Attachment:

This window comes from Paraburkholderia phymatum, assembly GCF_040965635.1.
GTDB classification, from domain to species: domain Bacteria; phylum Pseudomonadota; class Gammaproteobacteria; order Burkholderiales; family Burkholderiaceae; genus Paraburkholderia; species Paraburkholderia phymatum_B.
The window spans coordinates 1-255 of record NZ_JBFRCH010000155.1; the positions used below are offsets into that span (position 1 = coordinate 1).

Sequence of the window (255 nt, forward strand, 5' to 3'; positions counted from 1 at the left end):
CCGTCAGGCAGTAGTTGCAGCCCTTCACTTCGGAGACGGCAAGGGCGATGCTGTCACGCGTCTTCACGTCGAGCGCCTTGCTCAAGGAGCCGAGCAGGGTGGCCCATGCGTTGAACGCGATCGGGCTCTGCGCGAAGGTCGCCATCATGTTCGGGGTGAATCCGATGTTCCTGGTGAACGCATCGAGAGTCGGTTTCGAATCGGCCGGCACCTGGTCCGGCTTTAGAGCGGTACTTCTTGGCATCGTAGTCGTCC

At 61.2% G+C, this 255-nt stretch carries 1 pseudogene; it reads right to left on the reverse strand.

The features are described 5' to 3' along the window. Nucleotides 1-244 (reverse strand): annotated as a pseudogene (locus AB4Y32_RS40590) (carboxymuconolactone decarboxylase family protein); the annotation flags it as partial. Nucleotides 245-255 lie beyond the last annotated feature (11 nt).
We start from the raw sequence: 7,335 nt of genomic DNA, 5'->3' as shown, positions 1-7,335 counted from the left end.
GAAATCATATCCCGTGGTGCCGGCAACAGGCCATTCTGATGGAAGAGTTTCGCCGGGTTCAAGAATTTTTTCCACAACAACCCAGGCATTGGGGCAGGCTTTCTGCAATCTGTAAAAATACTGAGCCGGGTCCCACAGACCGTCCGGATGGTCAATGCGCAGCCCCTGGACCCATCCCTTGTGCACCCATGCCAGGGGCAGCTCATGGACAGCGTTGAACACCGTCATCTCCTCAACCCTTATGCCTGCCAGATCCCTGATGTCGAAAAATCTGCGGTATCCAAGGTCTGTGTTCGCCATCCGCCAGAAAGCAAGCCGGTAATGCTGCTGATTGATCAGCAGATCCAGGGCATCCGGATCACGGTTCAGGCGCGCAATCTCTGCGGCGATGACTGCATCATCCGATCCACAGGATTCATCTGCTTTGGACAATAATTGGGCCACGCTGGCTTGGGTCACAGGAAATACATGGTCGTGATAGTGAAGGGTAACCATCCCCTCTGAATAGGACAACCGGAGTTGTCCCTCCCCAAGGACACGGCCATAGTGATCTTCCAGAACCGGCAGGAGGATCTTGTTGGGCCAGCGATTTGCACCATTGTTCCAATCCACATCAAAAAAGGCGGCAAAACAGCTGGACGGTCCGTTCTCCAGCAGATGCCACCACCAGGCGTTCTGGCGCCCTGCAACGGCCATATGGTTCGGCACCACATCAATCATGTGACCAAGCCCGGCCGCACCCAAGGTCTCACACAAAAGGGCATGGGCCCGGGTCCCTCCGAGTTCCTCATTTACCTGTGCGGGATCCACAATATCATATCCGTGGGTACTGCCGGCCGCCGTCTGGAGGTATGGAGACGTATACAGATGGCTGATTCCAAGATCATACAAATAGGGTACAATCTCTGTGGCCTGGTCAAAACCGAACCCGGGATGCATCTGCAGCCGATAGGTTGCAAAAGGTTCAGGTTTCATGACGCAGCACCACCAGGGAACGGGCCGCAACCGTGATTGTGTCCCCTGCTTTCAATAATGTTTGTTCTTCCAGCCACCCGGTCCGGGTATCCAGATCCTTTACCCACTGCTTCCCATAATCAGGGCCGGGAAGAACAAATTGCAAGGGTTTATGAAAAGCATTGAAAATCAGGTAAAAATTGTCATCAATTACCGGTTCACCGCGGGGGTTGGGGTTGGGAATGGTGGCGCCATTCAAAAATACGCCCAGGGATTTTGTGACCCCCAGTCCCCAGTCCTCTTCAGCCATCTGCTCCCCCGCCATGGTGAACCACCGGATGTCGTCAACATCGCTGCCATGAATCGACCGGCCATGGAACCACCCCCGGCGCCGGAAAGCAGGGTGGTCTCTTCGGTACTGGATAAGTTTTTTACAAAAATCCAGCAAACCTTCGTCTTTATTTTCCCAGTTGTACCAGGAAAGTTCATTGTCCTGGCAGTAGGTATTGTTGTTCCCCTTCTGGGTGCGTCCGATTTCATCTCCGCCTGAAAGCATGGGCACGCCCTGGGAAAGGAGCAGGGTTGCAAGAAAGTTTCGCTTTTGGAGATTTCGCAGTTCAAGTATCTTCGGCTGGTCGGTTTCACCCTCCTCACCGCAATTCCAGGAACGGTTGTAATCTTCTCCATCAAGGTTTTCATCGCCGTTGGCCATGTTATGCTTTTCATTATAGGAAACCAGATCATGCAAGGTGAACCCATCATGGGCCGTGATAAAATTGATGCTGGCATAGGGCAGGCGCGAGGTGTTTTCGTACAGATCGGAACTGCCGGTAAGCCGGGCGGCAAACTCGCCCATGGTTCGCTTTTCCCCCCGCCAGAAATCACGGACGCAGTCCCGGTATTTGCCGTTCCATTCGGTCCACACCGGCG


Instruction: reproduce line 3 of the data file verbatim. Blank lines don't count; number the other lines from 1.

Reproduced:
The window spans coordinates 1-255 of record NZ_JBFRCH010000155.1; the positions used below are offsets into that span (position 1 = coordinate 1).